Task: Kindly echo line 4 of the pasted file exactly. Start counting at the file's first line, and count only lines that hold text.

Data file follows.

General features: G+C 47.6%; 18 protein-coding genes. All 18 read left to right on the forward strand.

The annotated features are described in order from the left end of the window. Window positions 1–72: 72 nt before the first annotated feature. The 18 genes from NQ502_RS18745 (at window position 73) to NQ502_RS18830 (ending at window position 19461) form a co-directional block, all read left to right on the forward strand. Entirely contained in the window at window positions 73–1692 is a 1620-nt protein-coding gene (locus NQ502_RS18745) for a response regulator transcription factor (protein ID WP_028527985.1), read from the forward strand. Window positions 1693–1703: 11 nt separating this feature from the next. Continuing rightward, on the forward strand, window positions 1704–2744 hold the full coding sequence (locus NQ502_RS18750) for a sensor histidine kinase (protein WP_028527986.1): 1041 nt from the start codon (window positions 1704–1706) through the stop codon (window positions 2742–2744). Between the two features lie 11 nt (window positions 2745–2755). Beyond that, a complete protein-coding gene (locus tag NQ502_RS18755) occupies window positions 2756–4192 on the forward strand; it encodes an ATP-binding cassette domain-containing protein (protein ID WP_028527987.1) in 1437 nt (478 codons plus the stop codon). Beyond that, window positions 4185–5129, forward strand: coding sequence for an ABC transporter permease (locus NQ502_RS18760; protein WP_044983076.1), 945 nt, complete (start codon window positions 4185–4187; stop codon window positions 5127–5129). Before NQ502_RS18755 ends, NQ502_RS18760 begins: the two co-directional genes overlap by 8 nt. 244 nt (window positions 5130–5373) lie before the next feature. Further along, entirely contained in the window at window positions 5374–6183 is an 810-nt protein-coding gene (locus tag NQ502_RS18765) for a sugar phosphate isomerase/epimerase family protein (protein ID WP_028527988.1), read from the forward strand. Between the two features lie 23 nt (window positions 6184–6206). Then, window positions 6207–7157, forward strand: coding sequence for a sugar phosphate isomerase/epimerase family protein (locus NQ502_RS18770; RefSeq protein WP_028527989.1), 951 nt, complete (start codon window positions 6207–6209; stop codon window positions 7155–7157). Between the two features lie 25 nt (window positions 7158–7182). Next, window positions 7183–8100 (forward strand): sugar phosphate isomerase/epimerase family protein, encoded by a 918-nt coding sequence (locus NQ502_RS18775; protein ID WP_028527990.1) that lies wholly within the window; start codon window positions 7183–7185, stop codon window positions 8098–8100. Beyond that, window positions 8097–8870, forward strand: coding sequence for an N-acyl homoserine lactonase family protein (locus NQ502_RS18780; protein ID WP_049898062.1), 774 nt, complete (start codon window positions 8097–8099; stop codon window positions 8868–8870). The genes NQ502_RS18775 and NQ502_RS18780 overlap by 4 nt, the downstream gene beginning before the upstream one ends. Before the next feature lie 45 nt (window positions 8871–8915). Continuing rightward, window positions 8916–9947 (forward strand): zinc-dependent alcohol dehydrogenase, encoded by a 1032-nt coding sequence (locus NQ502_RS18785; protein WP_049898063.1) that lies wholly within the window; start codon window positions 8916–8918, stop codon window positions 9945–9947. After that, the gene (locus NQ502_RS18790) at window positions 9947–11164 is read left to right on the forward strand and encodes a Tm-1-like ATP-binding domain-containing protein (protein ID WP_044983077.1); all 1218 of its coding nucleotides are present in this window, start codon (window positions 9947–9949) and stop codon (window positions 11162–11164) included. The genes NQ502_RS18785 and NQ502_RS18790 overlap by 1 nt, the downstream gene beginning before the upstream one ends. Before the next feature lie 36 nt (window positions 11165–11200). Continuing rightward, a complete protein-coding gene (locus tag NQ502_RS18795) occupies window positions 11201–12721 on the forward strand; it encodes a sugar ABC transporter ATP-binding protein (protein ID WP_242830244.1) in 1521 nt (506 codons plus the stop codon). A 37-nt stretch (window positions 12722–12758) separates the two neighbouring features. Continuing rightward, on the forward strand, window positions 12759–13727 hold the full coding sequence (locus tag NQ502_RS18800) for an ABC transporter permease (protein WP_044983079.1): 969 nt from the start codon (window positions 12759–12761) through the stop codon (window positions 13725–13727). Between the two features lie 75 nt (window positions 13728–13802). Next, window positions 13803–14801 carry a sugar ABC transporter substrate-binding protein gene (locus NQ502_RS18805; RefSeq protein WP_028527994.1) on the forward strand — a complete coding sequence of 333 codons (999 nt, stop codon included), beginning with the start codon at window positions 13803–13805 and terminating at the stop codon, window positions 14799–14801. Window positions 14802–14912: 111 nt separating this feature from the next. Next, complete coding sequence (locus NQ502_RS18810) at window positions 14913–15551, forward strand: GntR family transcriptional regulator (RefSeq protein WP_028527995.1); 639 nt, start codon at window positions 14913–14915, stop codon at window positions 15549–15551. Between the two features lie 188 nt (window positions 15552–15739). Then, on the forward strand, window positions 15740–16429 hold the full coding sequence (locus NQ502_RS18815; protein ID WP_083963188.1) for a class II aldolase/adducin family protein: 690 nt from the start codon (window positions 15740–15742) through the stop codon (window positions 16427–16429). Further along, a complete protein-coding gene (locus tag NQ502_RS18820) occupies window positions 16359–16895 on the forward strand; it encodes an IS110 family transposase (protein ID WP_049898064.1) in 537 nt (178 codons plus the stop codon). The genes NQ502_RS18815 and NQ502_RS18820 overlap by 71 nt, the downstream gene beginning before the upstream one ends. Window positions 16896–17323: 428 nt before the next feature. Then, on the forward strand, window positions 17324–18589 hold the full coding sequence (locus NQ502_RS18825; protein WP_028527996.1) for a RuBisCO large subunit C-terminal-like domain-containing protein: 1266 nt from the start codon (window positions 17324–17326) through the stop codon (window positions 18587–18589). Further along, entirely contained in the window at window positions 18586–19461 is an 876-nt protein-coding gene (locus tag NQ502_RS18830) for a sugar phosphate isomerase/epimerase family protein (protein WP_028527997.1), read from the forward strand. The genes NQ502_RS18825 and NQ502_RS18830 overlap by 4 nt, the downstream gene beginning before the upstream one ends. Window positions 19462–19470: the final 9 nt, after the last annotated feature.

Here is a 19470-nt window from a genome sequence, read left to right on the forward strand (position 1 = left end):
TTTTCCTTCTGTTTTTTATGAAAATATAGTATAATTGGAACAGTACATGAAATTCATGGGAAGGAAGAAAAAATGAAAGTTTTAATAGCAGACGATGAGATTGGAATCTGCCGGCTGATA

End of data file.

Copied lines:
TTTTCCTTCTGTTTTTTATGAAAATATAGTATAATTGGAACAGTACATGAAATTCATGGGAAGGAAGAAAAAATGAAAGTTTTAATAGCAGACGATGAGATTGGAATCTGCCGGCTGATA